- Rogers is mentioned respectfully in “The Ranger Handbook” which is given to every soldier in the U.S. Army’s Ranger School, and is referred to in that publication as the originator of ranger tactics in the American military. The Handbook summarizes Rogers’ principles of irregular warfare as presented in “Robert Rogers’ 28 “Rules of Ranging”.”
- P. 13, Brumwell, Stephen. White Devil: a True Story of War, Savagery, and Vengeance in Colonial America. Cambridge, MA: Da Capo, 2005. Print.
-  Shadow Warriors
- Drummond, Josiah (1903). “The Two James Rogers”. Manchester Historic Association Collections. III. Manchester Historic Association (N.H.). pp. 97–106. http://books.google.com/?id=mzQTAAAAYAAJ&printsec=toc&dq=%22the+two+james+rogers%22
-  Dictionary of Canadian Biography Online
-  Burt Garfield Loescher, History Of Rogers Rangers, Heritage Books
- Timothy J. Todish, The Annotated and Illustrated Journals of Major Robert Rogers; 2002, Purple Mountain Press.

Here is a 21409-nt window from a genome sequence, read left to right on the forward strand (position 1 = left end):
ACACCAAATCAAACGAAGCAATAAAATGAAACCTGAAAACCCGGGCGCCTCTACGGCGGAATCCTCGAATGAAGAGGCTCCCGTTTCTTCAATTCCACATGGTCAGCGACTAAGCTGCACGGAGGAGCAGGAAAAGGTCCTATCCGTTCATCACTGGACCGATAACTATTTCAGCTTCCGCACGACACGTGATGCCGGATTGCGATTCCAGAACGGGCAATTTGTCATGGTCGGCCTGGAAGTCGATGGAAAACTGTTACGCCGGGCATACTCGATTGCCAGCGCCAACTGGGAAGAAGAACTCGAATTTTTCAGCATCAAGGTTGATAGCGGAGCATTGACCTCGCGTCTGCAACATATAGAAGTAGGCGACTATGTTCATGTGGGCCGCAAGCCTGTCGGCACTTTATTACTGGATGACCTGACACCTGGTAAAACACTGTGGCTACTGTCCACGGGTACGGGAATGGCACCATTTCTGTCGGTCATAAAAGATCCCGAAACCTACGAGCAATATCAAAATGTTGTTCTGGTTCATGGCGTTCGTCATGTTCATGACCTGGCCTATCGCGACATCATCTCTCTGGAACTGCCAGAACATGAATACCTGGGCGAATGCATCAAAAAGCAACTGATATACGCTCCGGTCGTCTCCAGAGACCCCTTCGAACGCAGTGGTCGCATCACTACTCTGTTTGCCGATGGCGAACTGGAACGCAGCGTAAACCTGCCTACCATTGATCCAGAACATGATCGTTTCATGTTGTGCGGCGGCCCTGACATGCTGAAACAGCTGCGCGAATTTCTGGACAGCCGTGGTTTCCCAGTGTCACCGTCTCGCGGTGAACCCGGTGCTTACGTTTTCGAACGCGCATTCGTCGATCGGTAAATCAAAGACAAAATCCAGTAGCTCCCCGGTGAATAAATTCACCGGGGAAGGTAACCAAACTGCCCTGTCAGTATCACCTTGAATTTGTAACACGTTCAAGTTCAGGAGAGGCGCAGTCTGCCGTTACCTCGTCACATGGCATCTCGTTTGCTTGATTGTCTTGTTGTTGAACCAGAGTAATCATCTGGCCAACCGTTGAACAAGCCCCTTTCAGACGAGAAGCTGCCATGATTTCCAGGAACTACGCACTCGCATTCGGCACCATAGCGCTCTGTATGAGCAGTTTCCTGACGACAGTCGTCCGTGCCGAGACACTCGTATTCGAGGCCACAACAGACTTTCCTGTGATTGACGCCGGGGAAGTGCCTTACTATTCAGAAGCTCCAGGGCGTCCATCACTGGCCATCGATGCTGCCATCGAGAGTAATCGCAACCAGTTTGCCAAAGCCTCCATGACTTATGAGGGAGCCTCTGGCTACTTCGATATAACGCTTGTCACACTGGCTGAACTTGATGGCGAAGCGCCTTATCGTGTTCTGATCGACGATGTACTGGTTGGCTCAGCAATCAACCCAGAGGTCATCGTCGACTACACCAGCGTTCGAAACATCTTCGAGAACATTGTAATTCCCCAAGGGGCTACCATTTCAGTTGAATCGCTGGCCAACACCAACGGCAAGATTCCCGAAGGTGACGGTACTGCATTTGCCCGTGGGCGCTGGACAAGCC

- John F. Ross “Wilderness Ordeal,” American Heritage, Summer 2009.
- Mary Cochrane Rogers, Battle of the Snowshoes.
- New York State, The Battle on Snowshoes, March 1758
- Rogers, Robert (1765). A concise account of North America. Internet Archive. http://www.archive.org/details/aconciseaccount00rogeuoft
- Katcher, p.98
- Library of Congress article on the capture of Nathanial Hale
- Nathan Hale
- American Revolution – Nathan Hale, American Patriot during the American Revolution and Revolutionary War
-  Washington Post article
- IMDB, Northwest Passage television series: http://www.imdb.com/title/tt0051299/
- USA Today piece on the opening of the memorial
- Biography at the Dictionary of Canadian Biography Online
- Robert Rogers the Ranger
- Biography from U-S-history.com
- Rogers’ Rangers
- Major Robert Rogers of the Rangers
- Biography from acidus.com
- The early campaign
- A Battle Fought on Snow Shoes
- The attack on Saint-Francis
- The Tarnished Tale of Robert Rogers
- Washington Post book review
- Robert Rogers Estimate of the Fur Trade in the District of Michilimackinac
- Descendants of James Rogers, Father of the Rangers. Contains descendants of Robert Rogers, James Rogers, Samuel Rogers and his other siblings.